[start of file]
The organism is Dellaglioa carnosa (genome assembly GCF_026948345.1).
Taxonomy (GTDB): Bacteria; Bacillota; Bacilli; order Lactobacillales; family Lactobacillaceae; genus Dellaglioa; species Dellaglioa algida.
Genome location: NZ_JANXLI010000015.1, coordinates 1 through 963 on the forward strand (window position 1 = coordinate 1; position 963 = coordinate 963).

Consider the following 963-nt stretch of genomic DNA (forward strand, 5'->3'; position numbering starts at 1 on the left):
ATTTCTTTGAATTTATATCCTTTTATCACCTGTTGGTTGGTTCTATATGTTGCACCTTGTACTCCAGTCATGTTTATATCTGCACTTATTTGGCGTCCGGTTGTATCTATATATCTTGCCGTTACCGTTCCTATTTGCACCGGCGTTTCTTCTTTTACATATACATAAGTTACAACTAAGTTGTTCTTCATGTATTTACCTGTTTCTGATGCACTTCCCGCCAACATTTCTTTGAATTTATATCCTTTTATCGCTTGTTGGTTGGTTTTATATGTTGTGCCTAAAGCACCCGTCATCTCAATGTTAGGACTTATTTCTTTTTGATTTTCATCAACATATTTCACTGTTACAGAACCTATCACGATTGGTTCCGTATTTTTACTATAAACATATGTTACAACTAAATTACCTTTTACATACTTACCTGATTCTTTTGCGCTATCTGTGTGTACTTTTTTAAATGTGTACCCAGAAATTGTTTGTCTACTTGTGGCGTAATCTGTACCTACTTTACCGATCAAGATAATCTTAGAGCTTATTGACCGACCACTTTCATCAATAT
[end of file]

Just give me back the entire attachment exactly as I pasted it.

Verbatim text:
The organism is Dellaglioa carnosa (genome assembly GCF_026948345.1).
Taxonomy (GTDB): Bacteria; Bacillota; Bacilli; order Lactobacillales; family Lactobacillaceae; genus Dellaglioa; species Dellaglioa algida.
Genome location: NZ_JANXLI010000015.1, coordinates 1 through 963 on the forward strand (window position 1 = coordinate 1; position 963 = coordinate 963).

Consider the following 963-nt stretch of genomic DNA (forward strand, 5'->3'; position numbering starts at 1 on the left):
ATTTCTTTGAATTTATATCCTTTTATCACCTGTTGGTTGGTTCTATATGTTGCACCTTGTACTCCAGTCATGTTTATATCTGCACTTATTTGGCGTCCGGTTGTATCTATATATCTTGCCGTTACCGTTCCTATTTGCACCGGCGTTTCTTCTTTTACATATACATAAGTTACAACTAAGTTGTTCTTCATGTATTTACCTGTTTCTGATGCACTTCCCGCCAACATTTCTTTGAATTTATATCCTTTTATCGCTTGTTGGTTGGTTTTATATGTTGTGCCTAAAGCACCCGTCATCTCAATGTTAGGACTTATTTCTTTTTGATTTTCATCAACATATTTCACTGTTACAGAACCTATCACGATTGGTTCCGTATTTTTACTATAAACATATGTTACAACTAAATTACCTTTTACATACTTACCTGATTCTTTTGCGCTATCTGTGTGTACTTTTTTAAATGTGTACCCAGAAATTGTTTGTCTACTTGTGGCGTAATCTGTACCTACTTTACCGATCAAGATAATCTTAGAGCTTATTGACCGACCACTTTCATCAATAT